Your Self-Esteem: You are more important than you realize
The following story was posted on my Facebook wall this morning. The message was so moving, I had to share it. Not sure who the author is, but it was on this page: Hidden Feelings. The premise, that you are more important than you may realize is so crucial to having a good sense of self, which is the first building block to attracting lasting love into your life.
The story reminded me of one in my own life. My first son, Avi, was born with a rare genetic disease, which resulted in many physical challenges. He attended a pre-school about a half-hour bus ride from home.
When he suddenly passed away at the age of five from a brain tumor, one of the most beautiful letters we received was from his bus monitor. I paraphrase what she wrote, “I used to think I was just a lowly bus monitor. But seeing Avi’s joyful face every morning and knowing that I played a role in his happiness every day, gave me a strong sense of fulfillment. I now know that my job is really important and will never again think it’s insignificant.”
I hope you realize that you are a special person with unique ways to contribute to the world.
Please let me know what you think of this story.
I arrived at the address and honked the horn. After waiting a few minutes I walked to the door and knocked… ‘Just a minute’, answered a frail, elderly voice. I could hear something being dragged across the floor.After a long pause, the door opened. A small woman in her 90’s stood befo…re me. She was wearing a print dress and a pillbox hat with a veil pinned on it, like somebody out of a 1940’s movie.
By her side was a small nylon suitcase. The apartment looked as if no one had lived in it for years. All the furniture was covered with sheets.
There were no clocks on the walls, no knickknacks or utensils on the counters. In the corner was a cardboard box filled with photos and glassware.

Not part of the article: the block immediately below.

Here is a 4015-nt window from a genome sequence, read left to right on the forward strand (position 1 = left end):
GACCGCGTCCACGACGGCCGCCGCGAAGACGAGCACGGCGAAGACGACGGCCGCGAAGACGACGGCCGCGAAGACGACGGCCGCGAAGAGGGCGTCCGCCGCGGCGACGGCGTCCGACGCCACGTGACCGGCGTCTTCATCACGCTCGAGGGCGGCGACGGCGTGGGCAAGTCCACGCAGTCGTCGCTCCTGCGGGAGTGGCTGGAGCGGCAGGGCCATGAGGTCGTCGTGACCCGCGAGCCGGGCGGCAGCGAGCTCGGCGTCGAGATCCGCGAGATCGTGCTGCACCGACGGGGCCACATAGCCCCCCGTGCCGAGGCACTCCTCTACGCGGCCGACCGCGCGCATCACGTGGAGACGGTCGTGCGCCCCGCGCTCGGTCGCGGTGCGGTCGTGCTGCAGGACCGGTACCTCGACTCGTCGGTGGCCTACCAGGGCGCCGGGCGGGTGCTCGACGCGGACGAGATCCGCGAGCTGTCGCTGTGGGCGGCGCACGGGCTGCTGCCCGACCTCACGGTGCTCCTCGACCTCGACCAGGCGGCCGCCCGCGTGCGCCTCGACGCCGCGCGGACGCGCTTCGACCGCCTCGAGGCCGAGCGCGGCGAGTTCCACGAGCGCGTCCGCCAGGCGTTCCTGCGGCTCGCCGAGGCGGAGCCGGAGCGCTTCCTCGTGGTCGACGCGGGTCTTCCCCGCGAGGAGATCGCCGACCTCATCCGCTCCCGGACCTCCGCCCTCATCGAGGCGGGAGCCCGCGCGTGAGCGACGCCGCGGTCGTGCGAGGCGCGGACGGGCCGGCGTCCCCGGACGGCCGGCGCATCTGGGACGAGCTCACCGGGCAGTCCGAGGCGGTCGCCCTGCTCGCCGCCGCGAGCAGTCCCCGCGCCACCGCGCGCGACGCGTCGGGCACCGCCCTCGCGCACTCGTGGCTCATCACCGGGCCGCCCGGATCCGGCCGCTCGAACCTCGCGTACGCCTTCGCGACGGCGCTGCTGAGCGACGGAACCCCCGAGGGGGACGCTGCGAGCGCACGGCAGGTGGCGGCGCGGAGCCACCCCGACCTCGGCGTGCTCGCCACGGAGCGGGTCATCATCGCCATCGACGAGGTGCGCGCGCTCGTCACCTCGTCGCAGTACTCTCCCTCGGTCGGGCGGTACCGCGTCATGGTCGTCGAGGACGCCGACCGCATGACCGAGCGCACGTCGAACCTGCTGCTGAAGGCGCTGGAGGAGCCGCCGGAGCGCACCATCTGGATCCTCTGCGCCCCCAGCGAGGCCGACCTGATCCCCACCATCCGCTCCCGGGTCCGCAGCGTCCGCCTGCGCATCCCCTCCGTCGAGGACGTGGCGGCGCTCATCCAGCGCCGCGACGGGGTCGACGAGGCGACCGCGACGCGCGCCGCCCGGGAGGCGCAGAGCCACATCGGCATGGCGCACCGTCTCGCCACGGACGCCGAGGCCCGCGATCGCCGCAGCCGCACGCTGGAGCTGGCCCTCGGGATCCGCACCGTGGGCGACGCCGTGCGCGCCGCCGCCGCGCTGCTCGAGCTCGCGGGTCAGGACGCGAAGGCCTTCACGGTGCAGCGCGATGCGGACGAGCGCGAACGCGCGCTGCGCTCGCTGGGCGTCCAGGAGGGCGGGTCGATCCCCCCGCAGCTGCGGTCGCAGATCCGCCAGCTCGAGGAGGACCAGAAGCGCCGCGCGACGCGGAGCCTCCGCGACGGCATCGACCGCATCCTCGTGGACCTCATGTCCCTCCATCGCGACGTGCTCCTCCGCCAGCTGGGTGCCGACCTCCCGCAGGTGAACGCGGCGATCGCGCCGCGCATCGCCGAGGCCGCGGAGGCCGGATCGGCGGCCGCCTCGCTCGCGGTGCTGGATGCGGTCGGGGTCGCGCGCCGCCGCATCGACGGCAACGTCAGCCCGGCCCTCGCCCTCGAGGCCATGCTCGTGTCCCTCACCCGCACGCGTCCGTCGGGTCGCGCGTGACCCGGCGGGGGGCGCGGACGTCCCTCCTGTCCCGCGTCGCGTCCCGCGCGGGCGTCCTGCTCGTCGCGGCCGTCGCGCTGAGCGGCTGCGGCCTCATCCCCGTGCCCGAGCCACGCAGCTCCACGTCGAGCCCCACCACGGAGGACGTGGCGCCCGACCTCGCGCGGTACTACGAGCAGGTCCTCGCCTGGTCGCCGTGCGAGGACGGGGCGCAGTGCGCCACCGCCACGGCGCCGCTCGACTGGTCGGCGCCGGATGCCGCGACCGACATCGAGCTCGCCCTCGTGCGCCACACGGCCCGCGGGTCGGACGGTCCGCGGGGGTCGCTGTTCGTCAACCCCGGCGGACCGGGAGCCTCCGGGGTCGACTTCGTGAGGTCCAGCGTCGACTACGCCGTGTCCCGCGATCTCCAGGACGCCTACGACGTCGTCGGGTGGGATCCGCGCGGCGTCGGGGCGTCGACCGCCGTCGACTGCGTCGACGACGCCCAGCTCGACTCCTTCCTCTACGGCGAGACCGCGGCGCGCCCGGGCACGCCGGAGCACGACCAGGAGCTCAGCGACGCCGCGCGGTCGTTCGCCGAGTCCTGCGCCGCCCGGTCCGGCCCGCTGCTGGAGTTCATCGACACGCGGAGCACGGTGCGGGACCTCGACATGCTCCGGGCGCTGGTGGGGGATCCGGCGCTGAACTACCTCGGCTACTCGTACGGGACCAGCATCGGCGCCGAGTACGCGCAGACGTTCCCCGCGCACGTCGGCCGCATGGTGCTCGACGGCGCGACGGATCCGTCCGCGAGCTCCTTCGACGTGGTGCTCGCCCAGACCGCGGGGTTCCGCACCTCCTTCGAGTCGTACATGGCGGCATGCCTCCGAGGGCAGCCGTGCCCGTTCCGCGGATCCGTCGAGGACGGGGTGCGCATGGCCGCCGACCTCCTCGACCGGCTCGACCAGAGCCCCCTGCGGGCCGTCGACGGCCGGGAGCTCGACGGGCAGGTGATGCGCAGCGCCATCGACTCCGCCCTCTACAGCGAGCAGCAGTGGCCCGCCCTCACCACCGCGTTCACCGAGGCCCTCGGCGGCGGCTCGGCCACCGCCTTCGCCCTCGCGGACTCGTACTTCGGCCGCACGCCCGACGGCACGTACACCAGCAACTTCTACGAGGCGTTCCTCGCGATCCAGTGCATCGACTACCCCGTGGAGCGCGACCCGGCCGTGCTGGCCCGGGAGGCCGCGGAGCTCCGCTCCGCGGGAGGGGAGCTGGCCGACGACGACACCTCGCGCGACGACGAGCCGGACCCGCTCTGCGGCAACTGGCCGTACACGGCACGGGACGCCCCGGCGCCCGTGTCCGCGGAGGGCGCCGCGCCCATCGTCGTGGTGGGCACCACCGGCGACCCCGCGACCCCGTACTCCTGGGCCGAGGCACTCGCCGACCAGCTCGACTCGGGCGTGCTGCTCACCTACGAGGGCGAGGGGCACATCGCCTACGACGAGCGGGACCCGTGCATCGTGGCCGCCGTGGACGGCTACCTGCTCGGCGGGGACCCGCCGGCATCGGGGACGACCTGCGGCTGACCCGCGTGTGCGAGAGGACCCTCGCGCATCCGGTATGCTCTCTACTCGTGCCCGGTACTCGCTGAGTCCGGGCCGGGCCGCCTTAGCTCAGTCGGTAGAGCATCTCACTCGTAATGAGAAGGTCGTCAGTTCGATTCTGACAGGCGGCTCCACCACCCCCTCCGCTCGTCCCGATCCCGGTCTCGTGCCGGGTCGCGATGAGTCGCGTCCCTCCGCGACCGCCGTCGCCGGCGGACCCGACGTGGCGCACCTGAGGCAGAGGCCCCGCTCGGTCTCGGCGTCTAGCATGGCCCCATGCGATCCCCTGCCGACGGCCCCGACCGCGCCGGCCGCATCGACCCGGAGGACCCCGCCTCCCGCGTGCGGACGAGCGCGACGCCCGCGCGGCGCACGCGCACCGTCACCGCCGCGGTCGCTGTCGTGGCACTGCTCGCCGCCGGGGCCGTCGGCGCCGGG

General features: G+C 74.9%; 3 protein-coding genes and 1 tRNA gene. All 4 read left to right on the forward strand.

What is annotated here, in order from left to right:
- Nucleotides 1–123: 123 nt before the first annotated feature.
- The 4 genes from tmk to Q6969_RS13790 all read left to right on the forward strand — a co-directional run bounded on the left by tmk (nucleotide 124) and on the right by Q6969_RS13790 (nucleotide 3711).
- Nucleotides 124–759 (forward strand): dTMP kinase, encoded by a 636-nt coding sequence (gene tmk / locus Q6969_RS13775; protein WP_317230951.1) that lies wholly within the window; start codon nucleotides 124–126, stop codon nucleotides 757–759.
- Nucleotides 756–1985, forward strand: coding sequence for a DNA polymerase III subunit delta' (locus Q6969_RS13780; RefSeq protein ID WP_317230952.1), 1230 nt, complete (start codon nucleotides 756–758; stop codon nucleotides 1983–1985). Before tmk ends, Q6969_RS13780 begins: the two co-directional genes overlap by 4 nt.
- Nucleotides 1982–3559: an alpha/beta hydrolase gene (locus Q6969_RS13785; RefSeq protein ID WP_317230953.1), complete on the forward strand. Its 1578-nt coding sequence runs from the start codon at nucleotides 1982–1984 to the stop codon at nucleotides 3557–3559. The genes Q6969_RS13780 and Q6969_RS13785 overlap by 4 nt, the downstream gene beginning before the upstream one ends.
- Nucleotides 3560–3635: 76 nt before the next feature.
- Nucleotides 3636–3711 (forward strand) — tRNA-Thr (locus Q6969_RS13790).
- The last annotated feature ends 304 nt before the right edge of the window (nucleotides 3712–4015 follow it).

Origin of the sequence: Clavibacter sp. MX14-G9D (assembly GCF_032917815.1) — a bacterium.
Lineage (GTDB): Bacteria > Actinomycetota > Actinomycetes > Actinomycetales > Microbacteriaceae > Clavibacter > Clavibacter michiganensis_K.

‘Would you carry my bag out to the car?’ she said..
She took my arm and we walked slowly toward the curb. She kept thanking me for my kindness. ‘It’s nothing’, I told her. ‘I just try to treat my passengers the way I would want my mother treated’.
‘Oh, you’re such a good boy’, she said. When we got in the cab, she gave me an address and then asked, ‘Could you drive through downtown?’
‘It’s not the shortest way,’ I answered quickly.
‘Oh, I don’t mind,’ she said. ‘I’m in no hurry. I’m on my way to a hospice’.
I looked in the rear-view mirror. Her eyes were glistening. ‘I don’t have any family left,’ she continued in a soft voice. ‘The doctor says I don’t have very long.’ I quietly reached over and shut off the meter.
‘What route would you like me to take?’ I asked.
For the next two hours, we drove through the city. She showed me the building where she had once worked as an elevator operator. We drove through the neighborhood where she and her husband had lived when they were newlyweds. She had me pull up in front of a furniture warehouse that had once been a ballroom where she had gone dancing as a girl.
Sometimes she’d ask me to slow in front of a particular building or corner and would sit staring into the darkness, saying nothing. As the first hint of sun was creasing the horizon, she suddenly said, ‘I’m tired. Let’s go now’…
We drove in silence to the address she had given me. It was a low building, like a small convalescent home, with a driveway that passed under a portico. Two orderlies came out to the cab as soon as we pulled up.. They were solicitous and intent, watching her every move. They must have been expecting her.
I opened the trunk and took the small suitcase to the door. The woman was already seated in a wheelchair.
‘How much do I owe you?’ she asked, reaching into her purse.
‘Nothing,’ I said
‘You have to make a living,’ she answered.
‘There are other passengers,’ I responded.
Almost without thinking, I bent and gave her a hug. She held onto me tightly.
‘You gave an old woman a little moment of joy,’ she said. ‘Thank you.’
I squeezed her hand, and then walked into the dim morning light.. Behind me, a door shut. It was the sound of the closing of a life…
I didn’t pick up any more passengers that shift.. I drove aimlessly lost in thought. For the rest of that day, I could hardly talk. What if that woman had gotten an angry driver, or one who was impatient to end his shift? What if I had refused to take the run, or had honked once, then driven away?
On a quick review, I don’t think that I have done anything more important in my life. We’re conditioned to think that our lives revolve around great moments.
But great moments often catch us unaware and beautifully wrapped in what others may consider a small one.
PEOPLE MAY NOT REMEMBER EXACTLY WHAT YOU DID, OR WHAT YOU SAID ~BUT~THEY WILL ALWAYS REMEMBER HOW YOU MADE THEM FEEL.
You might help make the world a little kinder and more compassionate and reminding us that often it is the random acts of kindness that most benefit all of us .